Millennials and Gen Z Driving Major Shifts in Customer Expectations

According to this study, 67 percent of U.S. respondents have used live chat, social media, or texting for customer service. Among Gen Z and Millennials, 46 percent and 47 percent respectively have used social media to communicate with customer service in the past year — compared to only 7 percent of Baby Boomers and 26 percent of Gen X. More than a third (36 percent) of Gen Z consumers prefer social media for simple inquiries compared to only 5 percent of Baby Boomers.

The U.S. report also offers new insights into how consumer expectations have changed over the last five years. Nearly two-thirds (65 percent) of those surveyed say they expect customer service to be faster than it was five years ago and 89 percent say a quick response to an initial inquiry is important when deciding which company to buy from. More than half (51 percent) will wait less than an hour before trying a second contact method if they haven’t heard back and 10 percent will try another contact method after less than five minutes.

“While customer service issues are common, it is how and when a company resolves problems that will profoundly impact future purchases,” said Diane Hagglund, founder and principal, Dimensional Research, the market research company Zendesk commissioned for the study.

Additional key findings include:

  •     The good, the bad, the ugly: Nearly all consumers (97 percent in the U.S., 96 percent in France and Germany, and 94 percent in the UK) say bad customer service changes their buying habits. At the same time, people overwhelmingly said good customer service can positively impact their decision to do business with a company. This is true for 87 percent of survey respondents in the U.S., 89 percent in Germany, 79 percent in the UK, and 81 percent in France.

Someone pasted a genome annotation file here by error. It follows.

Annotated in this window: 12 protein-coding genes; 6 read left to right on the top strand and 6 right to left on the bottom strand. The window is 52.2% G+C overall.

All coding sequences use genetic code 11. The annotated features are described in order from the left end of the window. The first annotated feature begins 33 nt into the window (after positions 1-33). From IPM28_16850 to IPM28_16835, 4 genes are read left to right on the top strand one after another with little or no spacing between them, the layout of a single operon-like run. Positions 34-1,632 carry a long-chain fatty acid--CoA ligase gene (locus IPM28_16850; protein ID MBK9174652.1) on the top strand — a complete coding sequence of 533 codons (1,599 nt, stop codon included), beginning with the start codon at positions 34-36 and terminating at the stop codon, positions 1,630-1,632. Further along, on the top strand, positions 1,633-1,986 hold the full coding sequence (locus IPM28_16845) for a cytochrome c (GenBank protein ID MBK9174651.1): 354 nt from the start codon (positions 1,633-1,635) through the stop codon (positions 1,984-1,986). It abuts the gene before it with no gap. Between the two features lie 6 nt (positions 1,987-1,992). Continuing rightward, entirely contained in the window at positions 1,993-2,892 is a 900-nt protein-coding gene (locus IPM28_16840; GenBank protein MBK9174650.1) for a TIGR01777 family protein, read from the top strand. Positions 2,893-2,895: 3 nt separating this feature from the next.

•     Customers prefer to help themselves: Ninety-eight percent of those surveyed have used a self-service solution, including searching a company’s FAQs, help center or other online resources. More than a third (37 percent) of consumers say they do it always. For Millennials, that number jumps to 48 percent.
  •     Bad customer experiences last: When asked to recall a customer experience from two or more years ago, 46 percent of respondents were able to recall a negative experience while only 21 percent could remember a positive one. And negative experiences are more likely to be shared on social media than positive ones (49 percent for bad, 38 percent for good), meaning these experiences can have a long-lasting effect on companies.

“The definition of good customer service has changed. People hold all companies to a higher standard and expect them to match the best experience they have ever had, every time,” said Astha Malik, vice president, product and platform marketing, Zendesk. “With intense competition, changing customer preferences, and diminishing loyalty to brands, it’s the companies that invest in understanding their customers and adapt to ever-evolving needs that will be able to stay ahead and win the customer’s trust.”


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